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How to Recognize Common Dental Problems in Pets

Studies show that oral health has a direct connection to general health, which is why The Academy of Veterinary Dentistry encourages pet parents to pay more attention to their pets’ oral health. Understanding common dental issues in pets and knowing how to spot symptoms can help ensure your pet receives the right dental treatment quickly.


Common Dental Problems


  • Retained baby teeth: Usually baby teeth will often fall out on their own, but in some cases, they may stay in place alongside adult teeth, which can cause overcrowding and plaque buildup. We’ll usually suggest removing these teeth while your pet is under anesthesia for their spay or neuter.

  • Gum disease:  Plaque build-up on your pet’s teeth hardens into tartar, which can lead to oral infections. Without treatment, your pet may develop loose teeth that could fall out or cause abscesses.

  • Dental fractures: Cracks in their teeth may occur when your pet chews on hard items or items too big for their mouths. Dental fractures can be painful and may require extraction.


How to Recognize the Symptoms of Dental Issues

Your pets cannot always tell you if they are uncomfortable or in pain, but studies show you can monitor physical changes or behavioral cues to understand how your pet is feeling. When it comes to oral health problems, watch for the following symptoms:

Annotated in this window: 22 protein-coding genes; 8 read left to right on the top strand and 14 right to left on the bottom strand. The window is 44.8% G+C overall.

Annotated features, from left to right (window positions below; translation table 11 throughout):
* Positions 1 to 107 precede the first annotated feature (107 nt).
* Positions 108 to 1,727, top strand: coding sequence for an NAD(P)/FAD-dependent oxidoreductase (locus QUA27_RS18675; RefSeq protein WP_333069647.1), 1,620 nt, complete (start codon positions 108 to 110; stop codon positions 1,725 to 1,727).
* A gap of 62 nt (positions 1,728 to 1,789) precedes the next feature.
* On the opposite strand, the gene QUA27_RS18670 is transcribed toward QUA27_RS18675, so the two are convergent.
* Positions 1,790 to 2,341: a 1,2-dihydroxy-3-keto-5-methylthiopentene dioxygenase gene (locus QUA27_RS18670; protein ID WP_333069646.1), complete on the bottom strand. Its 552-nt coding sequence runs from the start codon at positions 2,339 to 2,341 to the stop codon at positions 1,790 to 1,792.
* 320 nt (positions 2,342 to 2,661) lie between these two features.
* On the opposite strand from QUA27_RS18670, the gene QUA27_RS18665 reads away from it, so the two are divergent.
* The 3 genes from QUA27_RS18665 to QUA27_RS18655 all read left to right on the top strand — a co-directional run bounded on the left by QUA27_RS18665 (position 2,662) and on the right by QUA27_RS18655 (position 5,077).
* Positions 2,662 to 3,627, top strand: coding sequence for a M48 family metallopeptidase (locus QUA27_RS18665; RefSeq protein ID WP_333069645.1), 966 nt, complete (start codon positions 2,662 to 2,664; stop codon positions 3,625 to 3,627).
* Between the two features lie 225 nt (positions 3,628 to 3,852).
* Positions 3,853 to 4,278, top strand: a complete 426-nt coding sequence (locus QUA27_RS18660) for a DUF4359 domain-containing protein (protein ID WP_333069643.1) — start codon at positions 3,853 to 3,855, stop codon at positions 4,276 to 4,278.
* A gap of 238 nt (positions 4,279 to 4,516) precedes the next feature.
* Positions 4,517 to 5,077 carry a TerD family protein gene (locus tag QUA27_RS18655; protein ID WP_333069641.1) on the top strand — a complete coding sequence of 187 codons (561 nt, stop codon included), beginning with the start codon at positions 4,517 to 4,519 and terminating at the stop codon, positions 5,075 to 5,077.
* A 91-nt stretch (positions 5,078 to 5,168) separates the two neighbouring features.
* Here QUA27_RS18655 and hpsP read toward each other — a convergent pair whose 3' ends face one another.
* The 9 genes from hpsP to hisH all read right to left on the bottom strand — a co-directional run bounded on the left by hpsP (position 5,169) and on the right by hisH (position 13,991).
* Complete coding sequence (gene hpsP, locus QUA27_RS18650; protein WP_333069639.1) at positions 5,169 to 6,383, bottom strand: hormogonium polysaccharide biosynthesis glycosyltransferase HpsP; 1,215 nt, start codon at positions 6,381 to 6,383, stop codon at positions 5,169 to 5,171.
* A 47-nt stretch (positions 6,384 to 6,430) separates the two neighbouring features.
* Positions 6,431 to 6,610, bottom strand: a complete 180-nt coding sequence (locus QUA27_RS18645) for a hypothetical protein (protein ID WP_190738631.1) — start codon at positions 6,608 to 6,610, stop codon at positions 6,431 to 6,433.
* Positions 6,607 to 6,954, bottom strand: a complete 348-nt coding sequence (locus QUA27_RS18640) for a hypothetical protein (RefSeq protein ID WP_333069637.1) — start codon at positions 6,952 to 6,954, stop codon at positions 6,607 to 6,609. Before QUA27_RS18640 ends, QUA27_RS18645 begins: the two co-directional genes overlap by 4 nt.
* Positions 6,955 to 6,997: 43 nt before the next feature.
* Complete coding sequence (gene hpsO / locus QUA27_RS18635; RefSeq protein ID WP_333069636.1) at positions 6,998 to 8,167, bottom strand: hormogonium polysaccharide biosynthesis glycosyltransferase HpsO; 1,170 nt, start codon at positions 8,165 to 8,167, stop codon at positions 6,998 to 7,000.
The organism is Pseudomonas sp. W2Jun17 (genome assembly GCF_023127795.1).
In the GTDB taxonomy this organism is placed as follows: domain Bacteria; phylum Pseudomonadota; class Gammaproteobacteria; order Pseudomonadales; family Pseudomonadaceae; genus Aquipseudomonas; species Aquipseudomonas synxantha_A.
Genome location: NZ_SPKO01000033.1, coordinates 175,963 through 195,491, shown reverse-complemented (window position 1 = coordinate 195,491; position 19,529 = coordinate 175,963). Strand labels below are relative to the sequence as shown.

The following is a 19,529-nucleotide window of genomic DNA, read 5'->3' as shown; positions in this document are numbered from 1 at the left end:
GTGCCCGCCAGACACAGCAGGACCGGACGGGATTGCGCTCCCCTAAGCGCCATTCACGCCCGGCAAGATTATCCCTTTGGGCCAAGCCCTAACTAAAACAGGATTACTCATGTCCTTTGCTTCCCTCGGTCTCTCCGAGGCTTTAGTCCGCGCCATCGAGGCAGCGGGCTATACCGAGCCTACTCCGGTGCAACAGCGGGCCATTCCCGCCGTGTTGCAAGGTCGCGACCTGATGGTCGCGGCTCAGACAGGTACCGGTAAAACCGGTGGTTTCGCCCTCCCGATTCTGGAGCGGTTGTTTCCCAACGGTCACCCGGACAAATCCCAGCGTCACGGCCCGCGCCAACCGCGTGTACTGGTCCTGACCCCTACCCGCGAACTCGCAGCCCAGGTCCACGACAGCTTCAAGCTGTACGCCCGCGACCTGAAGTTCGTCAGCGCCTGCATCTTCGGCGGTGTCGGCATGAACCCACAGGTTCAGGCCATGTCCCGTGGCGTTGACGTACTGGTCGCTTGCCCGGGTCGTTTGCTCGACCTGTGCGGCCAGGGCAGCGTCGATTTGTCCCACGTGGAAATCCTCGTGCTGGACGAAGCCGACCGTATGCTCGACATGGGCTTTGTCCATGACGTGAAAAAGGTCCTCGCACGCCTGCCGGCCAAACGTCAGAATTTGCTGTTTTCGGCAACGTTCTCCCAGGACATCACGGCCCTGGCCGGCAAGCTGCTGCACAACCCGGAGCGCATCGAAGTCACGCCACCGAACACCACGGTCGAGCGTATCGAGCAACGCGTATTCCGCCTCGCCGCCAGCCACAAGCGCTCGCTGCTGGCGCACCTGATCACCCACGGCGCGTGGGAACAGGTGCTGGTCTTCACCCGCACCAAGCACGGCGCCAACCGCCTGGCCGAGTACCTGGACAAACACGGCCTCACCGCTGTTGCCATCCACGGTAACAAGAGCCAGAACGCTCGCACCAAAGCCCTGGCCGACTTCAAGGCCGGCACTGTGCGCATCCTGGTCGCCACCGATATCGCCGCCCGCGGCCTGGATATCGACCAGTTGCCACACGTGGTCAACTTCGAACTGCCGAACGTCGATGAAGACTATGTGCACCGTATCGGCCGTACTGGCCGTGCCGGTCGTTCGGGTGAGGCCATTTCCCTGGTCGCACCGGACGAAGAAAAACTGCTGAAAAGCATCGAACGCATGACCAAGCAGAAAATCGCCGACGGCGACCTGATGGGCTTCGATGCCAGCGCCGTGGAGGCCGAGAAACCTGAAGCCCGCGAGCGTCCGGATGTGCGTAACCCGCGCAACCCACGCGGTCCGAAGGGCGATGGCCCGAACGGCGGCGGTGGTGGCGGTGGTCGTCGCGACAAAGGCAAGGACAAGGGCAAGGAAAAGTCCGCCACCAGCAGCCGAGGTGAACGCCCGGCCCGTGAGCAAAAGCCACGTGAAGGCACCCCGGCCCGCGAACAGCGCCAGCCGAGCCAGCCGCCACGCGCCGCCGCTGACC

• Bad breath: Foul odor tends to result from the collection of bacteria in your pet’s mouth, which can be a sign of gum or tooth infection. “Doggy breath” isn’t necessarily normal. Bring your pet to us right away if you notice a change in your pet’s breath as dental infections can lead to kidney or heart infections if ignored.

  • Changes in eating habits: Animal behaviorists say pets can still eat even if they are experiencing dental pain; your pet might need to be in severe pain before you notice a change in their eating habits. Bring your pet in for an exam ASAP if you notice any changes.

  • Drooling or bleeding gums: You may find blood on chew toys or excessive drool in the area where your pet eats, which can be signs of an infection. Keep a close eye on your pet and bring them in for an exam if you think they might have a dental issue.

  • Discolored teeth: Bring your pet in for an exam if you notice a change in the appearance of your pet’s teeth or gums, as these could be signs of pain and infection in your pet’s teeth or gums.

Prevention is always best, but understanding and recognizing common dental issues in your furry friends can resolve your pets’ pain quickly and can prevent tooth loss or more serious illnesses.. At Animal Care Center of Aurora, we provide high-quality dental products and treatments. Visit to schedule a dental consultation. Or call 303-693-6640 to ask about our veterinary dental care packages.

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